Volume Three is WTR’s most explosive edition yet! This volume includes work from Jeanann Verlee, June Tang, J. Bradley, Kyle McCord, Liz Robbins, Joe Kapitan, Duarte Vitoria and so many more incredible poets, short story writers and artists. Imagine V3 as a pistol pointed at you by someone you loved, as an exploration into humanity, into how we affect each other, how we love one another. In terms of poetry, Jackson Trice’s work revolves around love as tender as an open wound, while Jason Primm’s work describes childhood and family with incredible subtly, with incredible softness, like the tremors of an earthquake. In Gabriella Gonzales’ work , love is violent, it’s obsessive, parasitic, growing and manifesting, boiling over, but still so painfully red and raw. The short stories in V3 delves into family, into the incredible bond between siblings, between mother and daughter, between what is foreign and what is home. In “On Pluto, Eating Starfish”, a young woman tries to make sense of a world which has given her a hospitalized mother, a distant step-father and a younger brother experimenting with blueberries, octopuses and the concept of regeneration. “Daily Bread” paints the unbearably poignant portrait of a desperate mother bearing the responsibility of two hungry children. Finally the art in V3 completely blows our minds. From oil paintings, to art installments, to sculptures, to fantastically detailed drawings created of just pencil and paper, WTR has truly published exhilarating, emotionally puling pieces of contemporary art that exists not just in it’s own universe, but in the space before a line break, the moment before a character decides on divorce. In Volume Three, WTR has captured the essence of forgiveness, of regret, of whimsy desire, and guttural guilt. V3 explores the love that is supermarket heartbreak, the love that is following the ghosts of drowned brothers, the love that is sitting outside someone’s house waiting, just waiting for them to come out.To pre-order your copy of Volume Three, click here!(Cover art is “Surface” by Ericka Craig, as part of her Water Series, featured in V3 of WTR)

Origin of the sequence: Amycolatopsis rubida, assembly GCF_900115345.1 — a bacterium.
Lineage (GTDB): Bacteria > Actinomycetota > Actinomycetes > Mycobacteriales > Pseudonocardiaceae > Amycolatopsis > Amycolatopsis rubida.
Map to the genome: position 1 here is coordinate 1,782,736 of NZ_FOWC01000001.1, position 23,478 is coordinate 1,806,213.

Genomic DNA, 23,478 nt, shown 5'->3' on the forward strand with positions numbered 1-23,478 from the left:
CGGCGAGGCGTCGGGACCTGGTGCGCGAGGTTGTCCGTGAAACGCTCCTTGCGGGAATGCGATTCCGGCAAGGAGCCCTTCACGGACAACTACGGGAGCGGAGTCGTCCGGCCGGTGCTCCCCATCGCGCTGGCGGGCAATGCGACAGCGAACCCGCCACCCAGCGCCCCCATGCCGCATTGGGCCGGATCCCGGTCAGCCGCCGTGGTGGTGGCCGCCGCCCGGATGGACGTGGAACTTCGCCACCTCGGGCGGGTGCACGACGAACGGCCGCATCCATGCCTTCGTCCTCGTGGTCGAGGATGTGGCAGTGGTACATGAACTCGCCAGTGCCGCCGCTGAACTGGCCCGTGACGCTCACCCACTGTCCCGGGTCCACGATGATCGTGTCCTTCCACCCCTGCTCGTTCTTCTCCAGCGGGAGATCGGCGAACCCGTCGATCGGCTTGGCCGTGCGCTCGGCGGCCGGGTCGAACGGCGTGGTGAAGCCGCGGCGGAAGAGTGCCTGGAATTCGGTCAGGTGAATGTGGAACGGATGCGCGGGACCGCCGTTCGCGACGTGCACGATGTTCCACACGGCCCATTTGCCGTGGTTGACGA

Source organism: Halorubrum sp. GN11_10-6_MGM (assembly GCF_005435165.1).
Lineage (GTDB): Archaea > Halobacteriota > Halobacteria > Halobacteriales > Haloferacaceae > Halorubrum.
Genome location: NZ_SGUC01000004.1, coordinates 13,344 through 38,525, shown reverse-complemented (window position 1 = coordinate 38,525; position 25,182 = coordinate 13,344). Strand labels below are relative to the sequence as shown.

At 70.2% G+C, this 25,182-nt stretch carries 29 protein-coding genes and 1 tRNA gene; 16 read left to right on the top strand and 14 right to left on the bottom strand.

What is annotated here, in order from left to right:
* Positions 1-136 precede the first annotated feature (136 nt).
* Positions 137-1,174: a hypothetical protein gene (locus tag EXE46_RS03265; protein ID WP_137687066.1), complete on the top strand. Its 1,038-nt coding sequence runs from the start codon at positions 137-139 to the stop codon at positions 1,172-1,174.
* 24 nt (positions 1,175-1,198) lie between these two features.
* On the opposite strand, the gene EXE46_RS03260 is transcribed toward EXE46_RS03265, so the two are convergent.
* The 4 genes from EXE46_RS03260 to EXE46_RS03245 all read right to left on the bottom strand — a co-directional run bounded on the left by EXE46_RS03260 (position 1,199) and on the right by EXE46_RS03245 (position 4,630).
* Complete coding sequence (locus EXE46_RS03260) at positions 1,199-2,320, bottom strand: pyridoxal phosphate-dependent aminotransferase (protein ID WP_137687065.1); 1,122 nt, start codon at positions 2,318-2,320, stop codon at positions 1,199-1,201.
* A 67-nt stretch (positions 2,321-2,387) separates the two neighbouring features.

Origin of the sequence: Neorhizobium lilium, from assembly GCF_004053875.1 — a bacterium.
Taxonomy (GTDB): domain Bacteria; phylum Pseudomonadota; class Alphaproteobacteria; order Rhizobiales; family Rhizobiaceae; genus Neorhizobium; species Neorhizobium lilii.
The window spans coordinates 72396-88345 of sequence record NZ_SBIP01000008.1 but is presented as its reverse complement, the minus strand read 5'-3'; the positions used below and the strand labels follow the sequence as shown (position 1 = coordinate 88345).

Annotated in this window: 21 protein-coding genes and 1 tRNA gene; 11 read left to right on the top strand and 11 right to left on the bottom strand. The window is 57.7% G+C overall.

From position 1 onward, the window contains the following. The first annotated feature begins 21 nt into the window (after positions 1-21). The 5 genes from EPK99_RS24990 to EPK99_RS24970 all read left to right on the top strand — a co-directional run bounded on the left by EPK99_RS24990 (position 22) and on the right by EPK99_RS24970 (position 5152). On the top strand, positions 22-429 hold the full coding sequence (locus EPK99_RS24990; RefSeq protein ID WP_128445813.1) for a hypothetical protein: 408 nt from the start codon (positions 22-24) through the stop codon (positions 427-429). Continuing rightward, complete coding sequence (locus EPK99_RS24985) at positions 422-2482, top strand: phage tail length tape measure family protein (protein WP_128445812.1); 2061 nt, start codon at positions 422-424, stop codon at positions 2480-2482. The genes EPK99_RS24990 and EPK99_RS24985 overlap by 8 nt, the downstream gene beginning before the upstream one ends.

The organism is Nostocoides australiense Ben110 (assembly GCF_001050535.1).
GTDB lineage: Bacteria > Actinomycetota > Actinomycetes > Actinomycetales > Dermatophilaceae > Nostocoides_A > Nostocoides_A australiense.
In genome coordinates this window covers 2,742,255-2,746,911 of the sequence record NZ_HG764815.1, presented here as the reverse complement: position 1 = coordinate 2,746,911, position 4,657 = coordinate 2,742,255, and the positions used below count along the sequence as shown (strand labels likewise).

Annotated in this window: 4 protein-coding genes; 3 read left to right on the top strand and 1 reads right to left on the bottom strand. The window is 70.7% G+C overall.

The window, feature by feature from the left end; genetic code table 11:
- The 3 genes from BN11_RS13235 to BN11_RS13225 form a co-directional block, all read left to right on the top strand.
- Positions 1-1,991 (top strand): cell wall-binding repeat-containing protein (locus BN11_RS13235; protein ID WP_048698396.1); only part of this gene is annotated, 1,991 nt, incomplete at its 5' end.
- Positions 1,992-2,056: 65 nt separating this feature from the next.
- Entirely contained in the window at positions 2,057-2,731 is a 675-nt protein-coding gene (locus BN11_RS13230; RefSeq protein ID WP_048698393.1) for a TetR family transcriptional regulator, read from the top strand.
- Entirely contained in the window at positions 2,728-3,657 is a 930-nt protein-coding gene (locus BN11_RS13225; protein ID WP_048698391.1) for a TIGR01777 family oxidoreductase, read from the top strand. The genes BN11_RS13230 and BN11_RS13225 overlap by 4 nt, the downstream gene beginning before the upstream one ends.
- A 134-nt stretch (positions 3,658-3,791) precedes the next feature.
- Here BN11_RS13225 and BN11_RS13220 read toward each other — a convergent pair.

wintertangerinereview: